Galeria Nara Roesler in São Paulo presents, for the first time in São Paulo, the Swiss artist Not Vital’s first institutional travelling exhibition in South America, following a stint in October and November of this year at Rio de Janeiro’s Paço Imperial.
The show evidences the assumptions that drive the work of Not Vital, whose nomadic life story is the key to understanding his spiritual poetics, which are closely connected with the formal composition of his collaboratively created artworks. Contrasting sensations such as strength/delicacy and threat/tranquility emanate from the pieces, which deal with subtle aspects of man’s contact with nature via transcendence and spirituality.
Born in the village of Sent, set in the Swiss Alps’ Engadine Valley, Not Vital lived in close communion with nature from an early age. He travelled to New York in 1976 and then to countries and regions as diverse as China, Bhutan, Niger, Patagonia, Indonesia, Belgium and Murano, co-opting laborers from local manufacturers along the way who collaborate with his production by lending refined, artisanal production techniques that endow each piece with a unique materiality. Currently, he alternately works from Rio de Janeiro, Beijing, and Sent, his native village.
Three artworks will be on display at Galeria Nara Roesler. First is Heads (2013-2015), a collaboration with stainless steel welders he met in Beijing, in whose arts district he owns a studio. The idea came to him during a trip to Laos, where he saw a huge local sculpture of Buddha. Not Vital appropriated the image of Buddha’s head, stripping it off its details and shaping it into an implied form, like an essence of the original. The welded stainless steel gives a luminous shine to each of the pieces, which are roughly the height of a person.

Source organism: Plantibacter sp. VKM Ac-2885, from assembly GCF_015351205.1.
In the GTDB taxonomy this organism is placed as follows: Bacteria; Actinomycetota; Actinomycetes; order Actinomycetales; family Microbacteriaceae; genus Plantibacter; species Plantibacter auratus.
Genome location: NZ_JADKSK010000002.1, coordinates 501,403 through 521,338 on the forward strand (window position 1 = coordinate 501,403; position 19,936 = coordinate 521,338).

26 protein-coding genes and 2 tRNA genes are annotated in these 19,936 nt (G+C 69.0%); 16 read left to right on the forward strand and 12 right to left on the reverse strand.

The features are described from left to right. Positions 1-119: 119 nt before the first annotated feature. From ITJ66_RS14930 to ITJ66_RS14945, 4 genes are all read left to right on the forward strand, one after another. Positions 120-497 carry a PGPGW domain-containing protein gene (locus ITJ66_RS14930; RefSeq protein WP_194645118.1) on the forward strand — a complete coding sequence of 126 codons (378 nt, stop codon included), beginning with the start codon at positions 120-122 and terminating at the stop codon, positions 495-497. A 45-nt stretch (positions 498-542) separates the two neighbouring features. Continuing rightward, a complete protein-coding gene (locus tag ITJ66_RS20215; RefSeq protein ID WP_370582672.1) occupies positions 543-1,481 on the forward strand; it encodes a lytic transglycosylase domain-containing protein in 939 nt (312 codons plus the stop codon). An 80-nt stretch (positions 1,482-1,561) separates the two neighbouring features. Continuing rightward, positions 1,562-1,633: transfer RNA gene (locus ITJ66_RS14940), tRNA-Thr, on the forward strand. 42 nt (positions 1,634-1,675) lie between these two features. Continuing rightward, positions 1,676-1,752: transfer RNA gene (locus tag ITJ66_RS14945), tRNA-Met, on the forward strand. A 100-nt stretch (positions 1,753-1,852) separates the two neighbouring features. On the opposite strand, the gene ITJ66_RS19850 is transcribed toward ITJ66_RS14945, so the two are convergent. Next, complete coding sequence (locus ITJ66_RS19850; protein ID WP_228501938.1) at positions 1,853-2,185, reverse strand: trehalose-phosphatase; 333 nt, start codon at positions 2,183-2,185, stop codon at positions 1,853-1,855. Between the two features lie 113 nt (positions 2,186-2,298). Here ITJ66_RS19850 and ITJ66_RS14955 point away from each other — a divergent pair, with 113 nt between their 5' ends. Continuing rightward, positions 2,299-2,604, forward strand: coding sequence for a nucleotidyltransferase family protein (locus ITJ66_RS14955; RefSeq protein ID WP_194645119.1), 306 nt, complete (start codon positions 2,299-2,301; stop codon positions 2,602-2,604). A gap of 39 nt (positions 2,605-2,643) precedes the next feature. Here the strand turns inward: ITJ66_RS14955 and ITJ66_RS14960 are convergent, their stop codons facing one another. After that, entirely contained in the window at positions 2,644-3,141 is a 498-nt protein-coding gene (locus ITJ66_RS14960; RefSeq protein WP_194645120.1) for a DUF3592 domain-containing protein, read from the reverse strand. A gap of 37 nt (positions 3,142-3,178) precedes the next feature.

In 750 Knives (2004), the artist pushes the 750 titular knives into a wall, so spectators are faced with the protruding blades’ tips, which create minimalistic triangles. In addition to the intriguing shape of the metals leaping out of the wall, there is a sense of threat as the blades appear to project against the public. At the same time, due to their formal conciseness, they give a sense of peacefulness and harmony.
Because he believes that gypsum, at a certain point in its hydration process, looks and feels like snow, Not Vital created the Snowball Wall (2015) installation. He throws gypsum balls against a wall, like a playful snowball battle. They explode against the hard surface, leaving the imprint of their relief.